But that isn’t the only view found on Moscow’s streets. A number of Russians expressed exasperation with the conflict, and some were directly critical of President Vladimir Putin.

“It’s disgusting... they never should have started the war,” one woman said, calling Putin “guilty” of the invasion.

“There is a lack of public information,” another person said, expressing their frustration with the pro-war propaganda that fills Russia’s airwaves. “People should be explained things … it would be good if the experts started expressing their real opinions instead of obeying orders, from the government and Putin.”

Others feel the time is right for a Russian exit. “I think that this is a political war, and not a war for the people. Let them resolve this,” another woman said.

"What are we supposed to do? Our opinion means diddly squat.”

A film student, who has friends fighting in the conflict, said: “I’m on the verge of tears here. I just wish this special military operation never started in the first place, this war, and that human life was really valued.”

7:46 a.m. ET, January 27, 2023

Chief of UN refugee agency says Russia is violating "fundamental principles of child protection" in Ukraine

From CNN’s Duarte Mendonca in London

United Nations High Commissioner for Refugees Filippo Grandi talks with a journalist in Kyiv, Ukraine, on January 26.
United Nations High Commissioner for Refugees Filippo Grandi talks with a journalist in Kyiv, Ukraine, on January 26. (Sergei Supinsky/AFP/Getty Images)

The United Nations' refugee agency chief on Friday accused Russia of violating the "fundamental principles of child protection in situations of war" by giving Ukrainian children Russian passports and putting them up for adoption.  

“In a situation of war, you cannot determine if children have families or guardianship. And therefore, until that is clarified, you cannot give them another nationality or having them adopted by another family,” said Filippo Grandi, high commissioner of the United Nations High Commissioner for Refugees. "This is something that is happening in Russia and must not happen.” 

Due to limited access in Russia, Grandi said he could not provide statistics because it was “difficult to pinpoint the concrete aspects” to determine the number of children who had been given passports or put up for adoption.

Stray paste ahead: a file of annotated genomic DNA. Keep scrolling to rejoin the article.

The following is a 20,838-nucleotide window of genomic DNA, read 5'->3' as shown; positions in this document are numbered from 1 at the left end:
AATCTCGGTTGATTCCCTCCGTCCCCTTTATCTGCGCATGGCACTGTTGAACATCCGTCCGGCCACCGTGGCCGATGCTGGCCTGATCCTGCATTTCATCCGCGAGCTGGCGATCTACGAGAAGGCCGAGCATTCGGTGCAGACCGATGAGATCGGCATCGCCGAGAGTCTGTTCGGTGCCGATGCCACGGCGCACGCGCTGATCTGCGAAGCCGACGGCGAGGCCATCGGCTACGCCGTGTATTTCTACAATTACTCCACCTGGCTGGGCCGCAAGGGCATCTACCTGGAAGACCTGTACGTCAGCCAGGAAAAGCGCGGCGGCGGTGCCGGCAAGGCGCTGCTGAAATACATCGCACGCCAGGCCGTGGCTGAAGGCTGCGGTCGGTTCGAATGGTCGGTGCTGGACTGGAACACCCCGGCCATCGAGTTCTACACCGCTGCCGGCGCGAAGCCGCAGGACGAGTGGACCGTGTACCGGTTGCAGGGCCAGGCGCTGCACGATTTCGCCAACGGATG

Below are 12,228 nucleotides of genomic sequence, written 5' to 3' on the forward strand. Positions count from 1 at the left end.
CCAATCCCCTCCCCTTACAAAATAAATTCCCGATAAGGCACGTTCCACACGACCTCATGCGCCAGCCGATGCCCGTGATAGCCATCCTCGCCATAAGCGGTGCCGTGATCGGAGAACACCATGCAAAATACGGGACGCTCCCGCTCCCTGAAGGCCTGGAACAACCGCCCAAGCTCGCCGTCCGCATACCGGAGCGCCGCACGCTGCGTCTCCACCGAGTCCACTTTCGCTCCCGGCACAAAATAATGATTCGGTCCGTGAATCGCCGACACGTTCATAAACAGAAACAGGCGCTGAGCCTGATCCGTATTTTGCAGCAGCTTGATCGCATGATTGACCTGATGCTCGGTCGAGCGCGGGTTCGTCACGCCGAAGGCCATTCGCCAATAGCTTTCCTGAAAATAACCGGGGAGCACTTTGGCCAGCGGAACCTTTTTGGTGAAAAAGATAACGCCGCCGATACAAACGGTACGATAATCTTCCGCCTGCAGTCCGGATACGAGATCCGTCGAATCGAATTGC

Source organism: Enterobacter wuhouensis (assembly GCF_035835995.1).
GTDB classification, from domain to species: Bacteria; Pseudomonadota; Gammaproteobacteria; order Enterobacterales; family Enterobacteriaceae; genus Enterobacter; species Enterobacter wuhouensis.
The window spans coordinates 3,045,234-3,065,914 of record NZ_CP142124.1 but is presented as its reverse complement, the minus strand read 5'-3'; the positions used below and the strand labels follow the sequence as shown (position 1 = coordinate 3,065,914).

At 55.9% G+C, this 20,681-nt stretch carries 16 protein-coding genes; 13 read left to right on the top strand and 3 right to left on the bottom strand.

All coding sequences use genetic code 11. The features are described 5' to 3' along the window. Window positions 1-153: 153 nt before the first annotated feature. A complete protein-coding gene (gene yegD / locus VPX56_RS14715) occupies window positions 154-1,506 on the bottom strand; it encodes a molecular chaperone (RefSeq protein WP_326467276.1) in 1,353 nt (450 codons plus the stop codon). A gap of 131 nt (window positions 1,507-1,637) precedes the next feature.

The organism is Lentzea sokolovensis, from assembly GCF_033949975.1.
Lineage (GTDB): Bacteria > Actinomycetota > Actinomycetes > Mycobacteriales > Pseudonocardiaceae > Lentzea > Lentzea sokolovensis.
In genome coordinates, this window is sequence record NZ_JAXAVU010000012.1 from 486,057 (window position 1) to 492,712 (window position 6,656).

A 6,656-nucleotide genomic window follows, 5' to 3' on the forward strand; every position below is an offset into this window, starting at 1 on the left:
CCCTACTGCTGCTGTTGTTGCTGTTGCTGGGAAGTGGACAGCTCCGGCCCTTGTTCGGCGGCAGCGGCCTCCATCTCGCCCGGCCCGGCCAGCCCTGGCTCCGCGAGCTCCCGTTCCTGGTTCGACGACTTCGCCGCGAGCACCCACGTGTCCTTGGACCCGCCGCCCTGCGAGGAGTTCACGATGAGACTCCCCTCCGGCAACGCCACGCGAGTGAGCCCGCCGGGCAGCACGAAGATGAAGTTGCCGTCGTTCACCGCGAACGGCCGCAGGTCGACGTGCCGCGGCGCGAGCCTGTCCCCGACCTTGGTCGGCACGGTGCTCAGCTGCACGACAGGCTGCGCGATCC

"We are seeking access all the time, and access has been rather rare, sporadic and not unfettered,” he added.  

Russia had previously dismissed accusations that Ukrainian children have been abducted.  

"We categorically reject unfounded allegations that the Russian authorities are kidnapping children," Russian diplomat at the United Nations Dmitry Polyansky said last year, Russian state media TASS reported.  

Following a meeting with UNHCR's Grandi on Wednesday, Ukrainian President Volodymyr Zelensky called for a mechanism to return children and adults "forcibly deported to Russia" and "to bring to justice all those responsible for deportation."

Maria Kostenko and Anna Chernova contributed to this report. 

6:57 a.m. ET, January 27, 2023

Annexed Ukrainian regions to be put on Moscow time

From CNN’s Anna Chernova 

Russian President Vladimir Putin, center, with Ukrainian separatist regional leaders Vladimir Saldo, left, Yevgeniy Balitsky, second left, Leonid Pasechnik, right and Denis Pushilin, second right, seen during the annexation ceremony of four Ukrainian regions at the Grand Kremlin Palace, September 30, in Moscow, Russia.
Russian President Vladimir Putin, center, with Ukrainian separatist regional leaders Vladimir Saldo, left, Yevgeniy Balitsky, second left, Leonid Pasechnik, right and Denis Pushilin, second right, seen during the annexation ceremony of four Ukrainian regions at the Grand Kremlin Palace, September 30, in Moscow, Russia. (Getty Images)

The occupied parts of four Ukrainian regions which Russia declared it had annexed in September will be ordered to use Moscow time, according to a post on the Ministry of Industry and Trade’s Telegram channel. 

The Donetsk, Luhansk, Kherson and Zaporizhzhia regions will become part of Russia’s second time zone. “A draft law… has already been submitted to the government,” the post read.   

How did we get here? In September, President Vladimir Putin announced Russia would seize of nearly a fifth of Ukraine, declaring that the millions of people living there would be Russian citizens “forever.”